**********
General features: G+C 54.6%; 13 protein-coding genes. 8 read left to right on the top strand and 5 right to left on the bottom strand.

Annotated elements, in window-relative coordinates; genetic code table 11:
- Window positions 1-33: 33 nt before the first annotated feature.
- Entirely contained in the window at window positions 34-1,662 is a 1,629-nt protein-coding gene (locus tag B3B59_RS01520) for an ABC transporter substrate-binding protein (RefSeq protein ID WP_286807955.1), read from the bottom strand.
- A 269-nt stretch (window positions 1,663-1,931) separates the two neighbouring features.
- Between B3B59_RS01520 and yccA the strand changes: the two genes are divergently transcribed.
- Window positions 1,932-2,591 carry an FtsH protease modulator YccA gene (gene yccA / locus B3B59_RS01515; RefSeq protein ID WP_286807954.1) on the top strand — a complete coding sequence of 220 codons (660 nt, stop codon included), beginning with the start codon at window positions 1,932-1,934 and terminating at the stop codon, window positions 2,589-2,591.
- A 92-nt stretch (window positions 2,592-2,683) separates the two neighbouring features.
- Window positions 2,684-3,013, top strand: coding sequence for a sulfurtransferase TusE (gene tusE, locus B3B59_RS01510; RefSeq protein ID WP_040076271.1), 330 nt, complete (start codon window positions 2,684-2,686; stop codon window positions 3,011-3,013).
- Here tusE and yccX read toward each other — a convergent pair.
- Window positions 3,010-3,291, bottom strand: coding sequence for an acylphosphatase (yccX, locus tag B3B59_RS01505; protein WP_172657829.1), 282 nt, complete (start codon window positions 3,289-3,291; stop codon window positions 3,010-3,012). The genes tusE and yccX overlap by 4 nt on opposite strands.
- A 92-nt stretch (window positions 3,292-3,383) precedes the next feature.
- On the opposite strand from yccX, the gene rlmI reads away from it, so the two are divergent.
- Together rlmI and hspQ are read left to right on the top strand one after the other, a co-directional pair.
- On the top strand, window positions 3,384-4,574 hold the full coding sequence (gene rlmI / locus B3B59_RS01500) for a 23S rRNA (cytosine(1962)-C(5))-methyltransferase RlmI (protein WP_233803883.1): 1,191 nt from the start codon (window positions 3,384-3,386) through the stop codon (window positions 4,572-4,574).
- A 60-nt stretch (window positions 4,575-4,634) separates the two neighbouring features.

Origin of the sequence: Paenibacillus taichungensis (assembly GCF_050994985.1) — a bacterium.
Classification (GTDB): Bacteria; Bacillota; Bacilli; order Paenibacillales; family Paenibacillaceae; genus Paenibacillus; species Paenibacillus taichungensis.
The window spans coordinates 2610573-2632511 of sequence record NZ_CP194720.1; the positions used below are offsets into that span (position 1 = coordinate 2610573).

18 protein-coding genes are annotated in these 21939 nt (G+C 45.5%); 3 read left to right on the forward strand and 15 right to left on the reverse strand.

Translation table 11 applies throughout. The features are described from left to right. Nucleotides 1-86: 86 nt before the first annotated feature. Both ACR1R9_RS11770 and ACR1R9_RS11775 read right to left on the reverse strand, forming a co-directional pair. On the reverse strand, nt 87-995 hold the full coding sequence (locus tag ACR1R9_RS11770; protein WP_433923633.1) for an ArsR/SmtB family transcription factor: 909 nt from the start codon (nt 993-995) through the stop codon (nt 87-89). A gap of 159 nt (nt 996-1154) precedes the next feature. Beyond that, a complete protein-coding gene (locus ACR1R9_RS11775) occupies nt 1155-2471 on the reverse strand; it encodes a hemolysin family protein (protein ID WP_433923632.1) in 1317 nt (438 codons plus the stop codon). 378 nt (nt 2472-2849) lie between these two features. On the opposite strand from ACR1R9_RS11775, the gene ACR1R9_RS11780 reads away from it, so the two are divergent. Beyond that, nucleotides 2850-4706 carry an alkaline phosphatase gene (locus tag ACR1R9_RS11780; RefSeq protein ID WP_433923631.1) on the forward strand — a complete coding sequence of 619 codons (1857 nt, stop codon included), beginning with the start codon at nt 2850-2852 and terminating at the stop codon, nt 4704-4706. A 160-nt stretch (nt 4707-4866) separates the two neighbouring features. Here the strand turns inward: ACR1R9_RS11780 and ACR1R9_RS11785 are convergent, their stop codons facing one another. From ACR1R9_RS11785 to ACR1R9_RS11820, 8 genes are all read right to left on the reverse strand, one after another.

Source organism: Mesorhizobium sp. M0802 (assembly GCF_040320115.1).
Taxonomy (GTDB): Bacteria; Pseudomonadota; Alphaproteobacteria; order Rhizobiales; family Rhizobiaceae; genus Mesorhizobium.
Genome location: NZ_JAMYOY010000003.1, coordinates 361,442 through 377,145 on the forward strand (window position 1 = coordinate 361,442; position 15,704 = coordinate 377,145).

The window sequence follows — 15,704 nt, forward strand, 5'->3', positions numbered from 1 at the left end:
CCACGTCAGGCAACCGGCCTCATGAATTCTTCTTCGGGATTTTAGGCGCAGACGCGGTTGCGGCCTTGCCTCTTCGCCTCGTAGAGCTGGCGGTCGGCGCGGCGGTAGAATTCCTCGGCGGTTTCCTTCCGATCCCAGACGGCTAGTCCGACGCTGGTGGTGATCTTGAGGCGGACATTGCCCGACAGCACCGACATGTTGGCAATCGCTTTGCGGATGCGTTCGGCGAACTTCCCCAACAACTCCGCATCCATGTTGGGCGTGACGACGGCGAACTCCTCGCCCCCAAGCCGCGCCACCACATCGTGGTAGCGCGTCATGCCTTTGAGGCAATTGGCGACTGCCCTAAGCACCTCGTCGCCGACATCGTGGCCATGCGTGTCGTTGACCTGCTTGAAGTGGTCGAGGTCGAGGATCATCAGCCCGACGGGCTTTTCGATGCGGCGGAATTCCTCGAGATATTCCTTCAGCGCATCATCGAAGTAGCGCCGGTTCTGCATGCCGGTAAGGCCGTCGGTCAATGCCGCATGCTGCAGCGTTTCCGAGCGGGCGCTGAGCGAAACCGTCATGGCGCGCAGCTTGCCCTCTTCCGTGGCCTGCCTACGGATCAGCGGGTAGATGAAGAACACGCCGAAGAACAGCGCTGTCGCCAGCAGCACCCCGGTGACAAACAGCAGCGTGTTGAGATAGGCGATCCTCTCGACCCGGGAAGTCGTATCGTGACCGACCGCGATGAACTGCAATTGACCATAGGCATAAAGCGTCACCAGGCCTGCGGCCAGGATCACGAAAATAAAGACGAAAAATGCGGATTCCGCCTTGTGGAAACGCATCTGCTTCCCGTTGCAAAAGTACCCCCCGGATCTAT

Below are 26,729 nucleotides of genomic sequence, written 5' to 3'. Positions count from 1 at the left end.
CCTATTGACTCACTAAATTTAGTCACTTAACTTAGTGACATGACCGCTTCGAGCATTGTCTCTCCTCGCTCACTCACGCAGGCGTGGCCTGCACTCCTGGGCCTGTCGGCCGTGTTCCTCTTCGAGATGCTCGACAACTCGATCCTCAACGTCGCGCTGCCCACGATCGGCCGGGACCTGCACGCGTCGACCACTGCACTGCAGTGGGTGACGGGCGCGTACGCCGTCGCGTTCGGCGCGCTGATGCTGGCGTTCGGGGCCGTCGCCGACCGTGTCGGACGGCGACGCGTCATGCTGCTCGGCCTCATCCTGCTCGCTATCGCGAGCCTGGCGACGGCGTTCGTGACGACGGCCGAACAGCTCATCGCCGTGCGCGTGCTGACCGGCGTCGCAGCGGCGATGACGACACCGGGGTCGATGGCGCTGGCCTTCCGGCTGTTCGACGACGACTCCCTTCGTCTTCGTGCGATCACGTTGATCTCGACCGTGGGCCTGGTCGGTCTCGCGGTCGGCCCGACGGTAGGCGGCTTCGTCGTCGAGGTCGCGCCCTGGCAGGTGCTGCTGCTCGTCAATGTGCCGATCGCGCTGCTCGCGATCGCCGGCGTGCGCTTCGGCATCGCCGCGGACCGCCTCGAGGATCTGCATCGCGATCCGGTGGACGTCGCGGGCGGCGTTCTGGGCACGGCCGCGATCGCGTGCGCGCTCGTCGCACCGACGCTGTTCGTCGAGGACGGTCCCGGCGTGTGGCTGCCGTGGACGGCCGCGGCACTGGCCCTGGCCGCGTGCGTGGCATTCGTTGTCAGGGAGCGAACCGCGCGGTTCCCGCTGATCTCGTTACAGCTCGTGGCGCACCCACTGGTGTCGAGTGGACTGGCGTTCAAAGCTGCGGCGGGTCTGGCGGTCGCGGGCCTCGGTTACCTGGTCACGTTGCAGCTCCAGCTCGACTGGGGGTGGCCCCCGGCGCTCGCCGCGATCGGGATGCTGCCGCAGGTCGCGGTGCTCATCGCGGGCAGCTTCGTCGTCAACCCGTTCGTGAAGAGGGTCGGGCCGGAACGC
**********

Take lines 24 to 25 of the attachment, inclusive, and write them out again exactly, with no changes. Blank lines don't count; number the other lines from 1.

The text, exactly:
Genome location: NZ_JAMYOY010000003.1, coordinates 361,442 through 377,145 on the forward strand (window position 1 = coordinate 361,442; position 15,704 = coordinate 377,145).

The window sequence follows — 15,704 nt, forward strand, 5'->3', positions numbered from 1 at the left end: